Industry News China’s Agency Release Draft on Blockchain Startup Regulation

China’s Agency Release Draft on Blockchain Startup Regulation

October 23, 2018

China was and still remains one of the key hubs of blockchain and cryptocurrency use and development. In 2015, it was among the key actors that led to the revitalization of the bitcoin price and its upward momentum that culminated two years later in the boom of 2017. The countries huge local potential is capable of moving and shaking the crypto market on its own.

The same is true for any clampdowns and regulatory moves that are equally felt throughout the crypto community. The ban on ICOs is famous for its wide-reaching effect on the markets on the global level. Today, the repercussions of the same band are still very much felt across the world when it comes to both users of cryptocurrencies and those who develop platforms in the same ecosystem.

Thanks to this, it is no wonder that the crypto world is talking about the recent development coming from the country’s almighty regulatory agencies. But now, after many months of negative news, it appears that something beneficial for the traders, investors, and developers working with cryptocurrencies and blockchain tech might be coming from Beijing.

The CAC Regulatory Draft

China’s internet censorship agency working on the country’s top level has revealed its plan on how blockchain-related service providers should operate in the country. The CAC (Cyberspace Administration of China) published its draft policy with the name of “The Regulation for Managing Blockchain Information Services”. Now, the agency is looking for feedback from the public and industry leaders before it becomes law and takes effect.

The rules will be applied to any business entity registered in China that is regarded as a provider of blockchain based information. The draft represents the first such bill in the country that is focused on the blockchain industry. In the document, CAC calls blockchain-based information service providers all nodes or entities that provide these services to the public. The same goes for both individuals and institutions that use blockchain tech through both mobile and desktop apps.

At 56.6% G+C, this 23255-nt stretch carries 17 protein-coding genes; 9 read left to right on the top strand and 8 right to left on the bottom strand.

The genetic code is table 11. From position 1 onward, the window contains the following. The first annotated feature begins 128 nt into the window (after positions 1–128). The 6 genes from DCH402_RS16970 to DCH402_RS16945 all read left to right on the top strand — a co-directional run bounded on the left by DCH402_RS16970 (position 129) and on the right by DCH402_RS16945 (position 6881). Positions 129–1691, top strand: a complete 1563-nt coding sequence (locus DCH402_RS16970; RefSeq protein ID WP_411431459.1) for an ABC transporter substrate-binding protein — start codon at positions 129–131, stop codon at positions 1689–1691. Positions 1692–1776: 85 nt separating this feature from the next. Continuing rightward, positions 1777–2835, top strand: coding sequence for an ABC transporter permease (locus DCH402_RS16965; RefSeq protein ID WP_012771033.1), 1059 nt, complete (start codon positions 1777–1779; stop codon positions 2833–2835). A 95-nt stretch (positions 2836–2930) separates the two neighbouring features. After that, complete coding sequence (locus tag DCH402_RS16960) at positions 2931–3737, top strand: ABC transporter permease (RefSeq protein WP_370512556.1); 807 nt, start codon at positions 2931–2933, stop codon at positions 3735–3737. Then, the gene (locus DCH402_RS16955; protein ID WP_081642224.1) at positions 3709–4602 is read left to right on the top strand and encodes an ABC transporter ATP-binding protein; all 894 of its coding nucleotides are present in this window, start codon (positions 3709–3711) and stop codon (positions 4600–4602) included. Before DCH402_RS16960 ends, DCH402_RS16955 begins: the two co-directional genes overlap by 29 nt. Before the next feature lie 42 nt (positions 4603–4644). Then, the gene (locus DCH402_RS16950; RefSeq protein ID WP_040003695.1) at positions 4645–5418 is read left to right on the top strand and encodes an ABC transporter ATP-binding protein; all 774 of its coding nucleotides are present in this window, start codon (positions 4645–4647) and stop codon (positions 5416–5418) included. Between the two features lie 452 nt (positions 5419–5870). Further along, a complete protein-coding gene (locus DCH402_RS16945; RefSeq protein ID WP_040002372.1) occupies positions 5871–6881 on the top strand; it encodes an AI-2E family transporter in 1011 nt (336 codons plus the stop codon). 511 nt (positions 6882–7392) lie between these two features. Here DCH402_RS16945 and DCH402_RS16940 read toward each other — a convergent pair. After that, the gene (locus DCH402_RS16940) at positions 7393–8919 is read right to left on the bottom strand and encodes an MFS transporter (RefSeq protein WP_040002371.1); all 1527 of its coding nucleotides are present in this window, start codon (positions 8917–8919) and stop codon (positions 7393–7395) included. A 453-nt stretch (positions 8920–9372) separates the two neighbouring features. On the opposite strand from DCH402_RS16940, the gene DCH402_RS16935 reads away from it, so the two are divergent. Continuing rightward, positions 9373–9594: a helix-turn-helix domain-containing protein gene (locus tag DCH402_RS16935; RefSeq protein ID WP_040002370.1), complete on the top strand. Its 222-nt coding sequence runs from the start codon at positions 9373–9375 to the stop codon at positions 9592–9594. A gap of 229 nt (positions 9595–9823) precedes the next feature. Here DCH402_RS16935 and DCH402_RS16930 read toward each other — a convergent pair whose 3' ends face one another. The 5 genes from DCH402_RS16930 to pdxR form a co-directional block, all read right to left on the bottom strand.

This is interesting because the wording aims to try to define the blockchain tech in its entirety as a technology that deals exclusively in information. The draft contains 23 articles that have been proposed and among them is the one that asks from the producers of blockchain services to register their venture within 10 days of beginning to offer services directly to the public.

The draft also orders any blockchain startups to register their business names, the type of service they offer, industry field in which they are active and finally the server addresses. The same base of ventures would be publicly visible and CAC could review the applicants on a yearly basis. All of this sounds very reasonable, but there are other elements of the draft that are not clear in equal measure.

Agency Jurisdiction

The draft does not clearly state which types of startups working in the blockchain domain fall under its venture definition. Some experts in the same industry field in China state that the rules could have a big impact on the so-called supernodes that some blockchain networks utilize.